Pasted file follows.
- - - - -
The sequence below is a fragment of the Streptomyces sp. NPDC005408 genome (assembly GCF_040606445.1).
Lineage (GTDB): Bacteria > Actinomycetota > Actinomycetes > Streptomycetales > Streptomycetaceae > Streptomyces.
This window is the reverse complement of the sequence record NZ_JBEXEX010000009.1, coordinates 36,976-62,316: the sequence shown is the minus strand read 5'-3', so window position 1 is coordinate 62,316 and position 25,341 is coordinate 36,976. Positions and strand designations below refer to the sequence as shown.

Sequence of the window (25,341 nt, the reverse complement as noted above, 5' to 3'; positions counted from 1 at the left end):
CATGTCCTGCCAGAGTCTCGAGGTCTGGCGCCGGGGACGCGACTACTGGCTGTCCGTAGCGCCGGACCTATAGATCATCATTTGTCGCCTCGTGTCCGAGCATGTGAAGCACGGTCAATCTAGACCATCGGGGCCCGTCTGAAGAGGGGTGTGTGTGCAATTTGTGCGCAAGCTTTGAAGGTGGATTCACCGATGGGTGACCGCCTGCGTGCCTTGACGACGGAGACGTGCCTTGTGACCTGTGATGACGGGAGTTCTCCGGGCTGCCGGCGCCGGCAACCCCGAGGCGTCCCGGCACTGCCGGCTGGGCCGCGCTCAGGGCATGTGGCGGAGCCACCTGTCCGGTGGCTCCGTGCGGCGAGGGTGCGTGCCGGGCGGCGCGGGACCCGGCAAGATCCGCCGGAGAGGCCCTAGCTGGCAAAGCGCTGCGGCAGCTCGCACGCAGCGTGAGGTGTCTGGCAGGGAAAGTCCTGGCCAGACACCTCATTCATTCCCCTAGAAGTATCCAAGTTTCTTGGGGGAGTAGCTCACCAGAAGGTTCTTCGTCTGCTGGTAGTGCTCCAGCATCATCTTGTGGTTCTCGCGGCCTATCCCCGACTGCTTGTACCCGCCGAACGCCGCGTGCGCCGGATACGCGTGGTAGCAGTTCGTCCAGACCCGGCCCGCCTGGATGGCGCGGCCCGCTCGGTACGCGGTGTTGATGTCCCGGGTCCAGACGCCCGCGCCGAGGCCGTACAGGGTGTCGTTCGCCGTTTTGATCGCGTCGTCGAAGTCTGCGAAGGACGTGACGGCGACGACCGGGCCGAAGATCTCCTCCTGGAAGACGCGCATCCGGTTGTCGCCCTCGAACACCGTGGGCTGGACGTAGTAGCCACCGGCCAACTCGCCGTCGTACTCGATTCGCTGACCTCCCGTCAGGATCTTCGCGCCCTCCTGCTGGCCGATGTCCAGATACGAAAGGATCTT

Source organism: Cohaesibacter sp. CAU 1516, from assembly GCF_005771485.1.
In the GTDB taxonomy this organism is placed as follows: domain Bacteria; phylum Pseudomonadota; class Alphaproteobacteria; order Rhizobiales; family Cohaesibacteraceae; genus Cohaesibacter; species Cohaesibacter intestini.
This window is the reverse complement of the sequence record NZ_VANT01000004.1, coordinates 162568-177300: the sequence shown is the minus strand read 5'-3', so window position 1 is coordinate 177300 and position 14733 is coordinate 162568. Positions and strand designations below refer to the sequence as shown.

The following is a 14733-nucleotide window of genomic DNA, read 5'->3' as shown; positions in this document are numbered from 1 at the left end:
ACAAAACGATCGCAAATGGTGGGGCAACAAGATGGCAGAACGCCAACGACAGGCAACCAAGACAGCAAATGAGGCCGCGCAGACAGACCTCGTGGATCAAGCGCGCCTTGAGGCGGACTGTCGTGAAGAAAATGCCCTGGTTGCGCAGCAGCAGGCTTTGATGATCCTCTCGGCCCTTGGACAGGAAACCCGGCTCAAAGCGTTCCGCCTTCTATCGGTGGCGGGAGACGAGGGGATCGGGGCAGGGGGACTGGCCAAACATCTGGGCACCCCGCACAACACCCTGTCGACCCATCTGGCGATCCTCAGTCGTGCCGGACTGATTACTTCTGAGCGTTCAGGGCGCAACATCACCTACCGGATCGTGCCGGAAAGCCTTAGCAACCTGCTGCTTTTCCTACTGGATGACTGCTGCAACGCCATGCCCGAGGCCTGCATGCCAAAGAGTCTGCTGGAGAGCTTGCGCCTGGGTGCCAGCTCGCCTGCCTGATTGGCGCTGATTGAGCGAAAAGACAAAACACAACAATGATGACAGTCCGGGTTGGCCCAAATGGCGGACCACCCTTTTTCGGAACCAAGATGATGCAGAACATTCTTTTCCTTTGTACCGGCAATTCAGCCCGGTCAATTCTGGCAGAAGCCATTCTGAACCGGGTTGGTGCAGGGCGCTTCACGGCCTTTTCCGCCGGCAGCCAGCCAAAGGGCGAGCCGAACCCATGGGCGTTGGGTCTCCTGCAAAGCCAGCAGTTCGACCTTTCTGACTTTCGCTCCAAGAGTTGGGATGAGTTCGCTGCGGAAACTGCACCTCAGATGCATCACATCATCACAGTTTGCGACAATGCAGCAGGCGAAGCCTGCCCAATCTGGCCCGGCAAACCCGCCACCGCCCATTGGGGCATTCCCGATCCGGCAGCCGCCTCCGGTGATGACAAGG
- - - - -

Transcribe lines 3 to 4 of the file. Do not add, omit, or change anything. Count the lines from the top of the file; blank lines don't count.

This window is the reverse complement of the sequence record NZ_JBEXEX010000009.1, coordinates 36,976-62,316: the sequence shown is the minus strand read 5'-3', so window position 1 is coordinate 62,316 and position 25,341 is coordinate 36,976. Positions and strand designations below refer to the sequence as shown.

Sequence of the window (25,341 nt, the reverse complement as noted above, 5' to 3'; positions counted from 1 at the left end):